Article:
The Japanese in an effort to sell their new role to Asian nationalists, called thrir empire the Greater East Asia Co-Prosperity Sphere (GEACPS). The GEACPS streaching from Manchuria south to Burma and New Guinea, included Korea, Formosa, China, Indochina, Thailand, Malaya, the Philippines, and the DEI. The overall goal was to modernize the region on a Japanese model, such as the one pursued in both Formosa and Korea. The progressive sounding name was a cover for for brutal imperialism and exploitive trade policies. The GEACPS was actually a much more of an old-fashioned empire than the Europeans had installed. Economically the British had for the most part permitted free trade. It involved both territorial and trade hegemony. The Japanese seized resources without compensation to the local economies. In practice the GEACPS was an area of inensive Japanese exploitation in which millions died of starvation and millions more suffred severe deprivation. The same occurred within the NAZI empire in Europe. There were, however, differences. The Germans made very limited pretenses of dealing with nationalist groups. In addition, the Germans pursued a Hunger Plan in which part of the goal was to kill millions as a matter of policy. The deaths in the Japanese GEACPS werre more a matter of Japanese incompetence and indifference, not an important policy objective. In practice the GEACPS was an area of inensive Japanese exploitation. Millions died of starvation and millions more suffred severe deprivation. The same occurred within the NAZI empire in Europe. There were, however, differences. The Germans made very limited pretenses of dealing with nationalist groups. In addition, the Germans pursued the Hunger Plan in which part of the goal was to kill millions as a matter of policy. The deaths in the Japanese GEACPS werre more a matter of Japanese incompetence and indifference, not an important policy objective. Nationalist leaders primarily focused on European colonialists cooperated to varying degrees with the Japanese. This was particularly true of Sukarno in the DEI and Aung San in Burma. The Brutal Japanese rule, especially the requisitioning of supplies and the conscripting of labor made the Japanese very unpopular. Promises of indepedence of course never materialized. Nationalists for the most part fully understood the real nature of the GEACPS before the end of the War.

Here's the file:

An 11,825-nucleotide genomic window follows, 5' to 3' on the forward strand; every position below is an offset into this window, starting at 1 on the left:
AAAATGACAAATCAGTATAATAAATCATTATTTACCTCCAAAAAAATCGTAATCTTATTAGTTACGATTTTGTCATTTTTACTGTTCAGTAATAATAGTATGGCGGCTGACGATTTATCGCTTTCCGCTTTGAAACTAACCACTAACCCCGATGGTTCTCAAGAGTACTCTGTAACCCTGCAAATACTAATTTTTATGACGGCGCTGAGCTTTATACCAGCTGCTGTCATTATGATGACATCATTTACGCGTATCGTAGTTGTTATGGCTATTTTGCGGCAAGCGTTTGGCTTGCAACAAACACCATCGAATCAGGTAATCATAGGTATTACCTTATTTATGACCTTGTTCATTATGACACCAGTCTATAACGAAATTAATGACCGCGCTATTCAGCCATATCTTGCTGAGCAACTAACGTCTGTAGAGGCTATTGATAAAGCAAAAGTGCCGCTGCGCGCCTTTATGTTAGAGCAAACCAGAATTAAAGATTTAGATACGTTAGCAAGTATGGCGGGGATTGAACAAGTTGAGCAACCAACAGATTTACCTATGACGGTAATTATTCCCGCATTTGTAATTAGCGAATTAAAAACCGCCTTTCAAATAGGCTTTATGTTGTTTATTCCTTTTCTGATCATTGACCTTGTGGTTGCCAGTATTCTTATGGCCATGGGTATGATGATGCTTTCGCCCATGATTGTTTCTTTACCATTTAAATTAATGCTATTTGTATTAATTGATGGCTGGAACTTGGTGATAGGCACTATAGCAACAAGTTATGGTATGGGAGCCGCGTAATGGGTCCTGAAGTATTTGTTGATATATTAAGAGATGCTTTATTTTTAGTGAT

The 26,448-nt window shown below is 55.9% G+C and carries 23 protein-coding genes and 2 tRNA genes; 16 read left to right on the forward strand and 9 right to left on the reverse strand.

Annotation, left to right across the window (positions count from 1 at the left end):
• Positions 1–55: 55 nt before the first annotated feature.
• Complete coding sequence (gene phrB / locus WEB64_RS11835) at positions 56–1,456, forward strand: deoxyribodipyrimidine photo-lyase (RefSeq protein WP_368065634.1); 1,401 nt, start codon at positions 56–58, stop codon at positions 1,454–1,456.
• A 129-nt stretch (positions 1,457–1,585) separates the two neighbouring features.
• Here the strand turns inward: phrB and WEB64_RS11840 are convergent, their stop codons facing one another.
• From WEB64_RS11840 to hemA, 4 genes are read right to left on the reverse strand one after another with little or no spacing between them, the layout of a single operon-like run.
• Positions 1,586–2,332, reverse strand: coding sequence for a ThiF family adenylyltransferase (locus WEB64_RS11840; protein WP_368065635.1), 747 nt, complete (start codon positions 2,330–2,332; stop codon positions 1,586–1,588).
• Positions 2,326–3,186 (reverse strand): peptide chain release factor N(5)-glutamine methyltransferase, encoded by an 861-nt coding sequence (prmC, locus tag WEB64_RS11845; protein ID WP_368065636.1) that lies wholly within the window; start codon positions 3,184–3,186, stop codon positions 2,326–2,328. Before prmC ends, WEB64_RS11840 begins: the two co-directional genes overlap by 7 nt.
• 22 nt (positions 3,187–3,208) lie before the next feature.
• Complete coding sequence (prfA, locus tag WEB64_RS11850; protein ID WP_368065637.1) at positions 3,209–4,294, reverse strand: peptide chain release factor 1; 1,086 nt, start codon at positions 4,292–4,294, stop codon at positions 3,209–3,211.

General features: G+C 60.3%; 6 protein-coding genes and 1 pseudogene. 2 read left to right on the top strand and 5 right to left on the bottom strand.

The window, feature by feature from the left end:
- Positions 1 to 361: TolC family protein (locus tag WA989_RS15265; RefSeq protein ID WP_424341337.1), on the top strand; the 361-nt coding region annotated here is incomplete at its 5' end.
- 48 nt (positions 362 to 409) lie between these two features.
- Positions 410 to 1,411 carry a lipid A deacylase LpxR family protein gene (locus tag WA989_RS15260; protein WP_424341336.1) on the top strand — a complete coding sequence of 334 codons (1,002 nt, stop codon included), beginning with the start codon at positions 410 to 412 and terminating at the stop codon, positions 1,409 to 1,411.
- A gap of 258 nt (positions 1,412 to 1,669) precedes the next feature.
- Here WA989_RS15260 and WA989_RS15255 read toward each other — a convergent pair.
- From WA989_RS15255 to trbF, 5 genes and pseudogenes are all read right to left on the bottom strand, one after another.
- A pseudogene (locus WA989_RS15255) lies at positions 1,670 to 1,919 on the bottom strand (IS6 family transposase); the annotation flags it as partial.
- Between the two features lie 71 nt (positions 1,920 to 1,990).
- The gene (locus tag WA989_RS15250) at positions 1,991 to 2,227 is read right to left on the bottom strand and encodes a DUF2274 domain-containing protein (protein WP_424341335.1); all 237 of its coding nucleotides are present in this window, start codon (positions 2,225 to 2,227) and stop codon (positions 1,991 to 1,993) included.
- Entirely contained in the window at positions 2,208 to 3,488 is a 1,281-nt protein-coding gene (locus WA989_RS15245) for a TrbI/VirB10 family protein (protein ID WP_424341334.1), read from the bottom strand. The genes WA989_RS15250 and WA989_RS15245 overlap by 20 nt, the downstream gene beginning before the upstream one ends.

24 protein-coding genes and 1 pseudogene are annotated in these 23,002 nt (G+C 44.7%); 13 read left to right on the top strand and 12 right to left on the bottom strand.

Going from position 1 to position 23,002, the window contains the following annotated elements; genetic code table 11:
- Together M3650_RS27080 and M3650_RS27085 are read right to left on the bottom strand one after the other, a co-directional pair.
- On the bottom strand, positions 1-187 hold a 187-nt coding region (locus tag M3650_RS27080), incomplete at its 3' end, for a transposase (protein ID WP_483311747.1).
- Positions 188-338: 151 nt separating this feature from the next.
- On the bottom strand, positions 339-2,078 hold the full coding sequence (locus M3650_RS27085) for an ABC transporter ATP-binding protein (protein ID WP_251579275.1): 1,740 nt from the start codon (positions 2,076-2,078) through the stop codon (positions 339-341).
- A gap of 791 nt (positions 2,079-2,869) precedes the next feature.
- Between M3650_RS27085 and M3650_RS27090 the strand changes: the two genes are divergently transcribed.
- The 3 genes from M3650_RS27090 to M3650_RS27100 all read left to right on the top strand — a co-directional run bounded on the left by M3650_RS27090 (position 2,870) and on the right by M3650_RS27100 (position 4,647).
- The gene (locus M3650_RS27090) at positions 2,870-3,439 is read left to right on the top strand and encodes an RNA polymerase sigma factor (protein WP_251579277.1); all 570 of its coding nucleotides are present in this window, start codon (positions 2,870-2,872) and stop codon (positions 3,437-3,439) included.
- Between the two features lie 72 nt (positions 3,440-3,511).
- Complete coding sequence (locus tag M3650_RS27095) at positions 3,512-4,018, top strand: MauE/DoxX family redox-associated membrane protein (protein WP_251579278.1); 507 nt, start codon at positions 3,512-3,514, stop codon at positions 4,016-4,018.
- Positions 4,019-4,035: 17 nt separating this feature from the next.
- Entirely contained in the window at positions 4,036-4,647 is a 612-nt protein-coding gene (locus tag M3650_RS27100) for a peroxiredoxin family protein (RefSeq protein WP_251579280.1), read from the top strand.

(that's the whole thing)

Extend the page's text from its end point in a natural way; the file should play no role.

Importance in World War II